Images from digital camera 31 may be visually analyzed by programmed instructions stored in processor 30 to determine various characteristics of particles present in sample fluid 24. Such characteristics include, but are not limited to, (i) particle size, (ii) particle shape, (iii) particle size distribution, and (iv) number of particles. The analysis may be accomplished by a commercially available software product such as the Image-Pro Plus brand of analysis software by Media Cybernetics, Inc. of Silver Spring, Md. The output may be in visual, tabular, and/or graphical form. The output may be correlated to the sample fluid pressure for providing, for example, an estimate of the pressure at which asphaltenes begin to substantially precipitate. The system as described above may be adapted, using techniques known in the art, for use in a laboratory and/or a field environment.
The term “image” refers generally to a representation of one or more characteristics of particles or the fluid sample that can be analyzed with or without a suitably programmed processor. While visually inspectable images have been discussed, in certain embodiments, an imaging system can used energy waves that do no necessarily produce human cognizable images.
It should be appreciated that the teachings of the present invention can be adapted to numerous types of testing. Implementing some of these tests may require additional components. For example, referring now to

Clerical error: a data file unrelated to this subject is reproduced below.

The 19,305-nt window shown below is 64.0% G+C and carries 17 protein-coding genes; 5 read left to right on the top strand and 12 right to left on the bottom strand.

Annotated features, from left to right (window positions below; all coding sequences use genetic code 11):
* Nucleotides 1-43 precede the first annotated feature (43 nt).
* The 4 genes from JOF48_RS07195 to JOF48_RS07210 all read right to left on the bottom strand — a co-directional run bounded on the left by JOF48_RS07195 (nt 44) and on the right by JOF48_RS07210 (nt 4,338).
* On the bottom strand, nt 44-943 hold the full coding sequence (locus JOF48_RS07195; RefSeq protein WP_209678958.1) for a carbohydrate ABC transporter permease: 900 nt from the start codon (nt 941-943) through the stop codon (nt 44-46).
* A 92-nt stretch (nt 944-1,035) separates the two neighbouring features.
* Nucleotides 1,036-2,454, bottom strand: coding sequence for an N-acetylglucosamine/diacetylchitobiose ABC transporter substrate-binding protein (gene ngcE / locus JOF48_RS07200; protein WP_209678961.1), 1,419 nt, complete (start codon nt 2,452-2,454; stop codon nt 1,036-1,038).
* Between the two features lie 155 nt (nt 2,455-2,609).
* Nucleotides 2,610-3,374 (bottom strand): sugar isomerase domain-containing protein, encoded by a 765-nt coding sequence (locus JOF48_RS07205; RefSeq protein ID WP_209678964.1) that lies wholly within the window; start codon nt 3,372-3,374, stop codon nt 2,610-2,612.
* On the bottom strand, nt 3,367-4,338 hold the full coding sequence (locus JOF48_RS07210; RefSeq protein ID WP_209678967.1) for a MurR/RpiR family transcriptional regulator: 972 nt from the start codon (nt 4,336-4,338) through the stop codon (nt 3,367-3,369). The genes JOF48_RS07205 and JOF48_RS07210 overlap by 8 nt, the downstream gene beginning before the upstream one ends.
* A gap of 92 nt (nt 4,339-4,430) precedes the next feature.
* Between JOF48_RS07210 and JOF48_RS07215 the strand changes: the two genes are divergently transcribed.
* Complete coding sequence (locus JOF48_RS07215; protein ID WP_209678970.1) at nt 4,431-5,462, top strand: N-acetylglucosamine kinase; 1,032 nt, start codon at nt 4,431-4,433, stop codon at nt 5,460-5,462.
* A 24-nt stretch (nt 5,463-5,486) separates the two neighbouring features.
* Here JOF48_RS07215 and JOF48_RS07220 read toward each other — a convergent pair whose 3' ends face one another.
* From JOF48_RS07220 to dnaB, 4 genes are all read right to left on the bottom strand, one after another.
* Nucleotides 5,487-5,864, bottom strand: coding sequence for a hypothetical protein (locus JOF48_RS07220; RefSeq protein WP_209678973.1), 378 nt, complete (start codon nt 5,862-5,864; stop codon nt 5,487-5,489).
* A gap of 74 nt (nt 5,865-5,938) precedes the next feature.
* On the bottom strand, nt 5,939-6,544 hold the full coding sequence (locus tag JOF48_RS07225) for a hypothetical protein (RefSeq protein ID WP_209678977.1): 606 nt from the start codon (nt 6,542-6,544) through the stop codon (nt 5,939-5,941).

The foregoing description is directed to particular embodiments of the present invention for the purpose of illustration and explanation. It will be apparent, however, to one skilled in the art that many modifications and changes to the embodiments set forth above are possible without departing from the scope of the invention. For instance, while embodiments of the present invention have been discussed in the context of downhole fluids, embodiments of the present invention can be used to test and analyze any fluid sample regardless of its source or origin. It is intended that the following claims be interpreted to embrace all such modifications and changes.
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|Citing Patent||Filing date||Publication date||Applicant||Title|
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|Oct 27, 2006||AS||Assignment|
Owner name: CORE LABORATORIES LP, TEXAS
Free format text: ASSIGNMENT OF ASSIGNORS INTEREST;ASSIGNOR:BORDELON, MICHAEL;REEL/FRAME:018455/0253
Effective date: 20061016
|Aug 3, 2010||CC||Certificate of correction|
|Nov 21, 2012||FPAY||Fee payment|
Year of fee payment: 4
|Nov 17, 2016||FPAY||Fee payment|
Year of fee payment: 8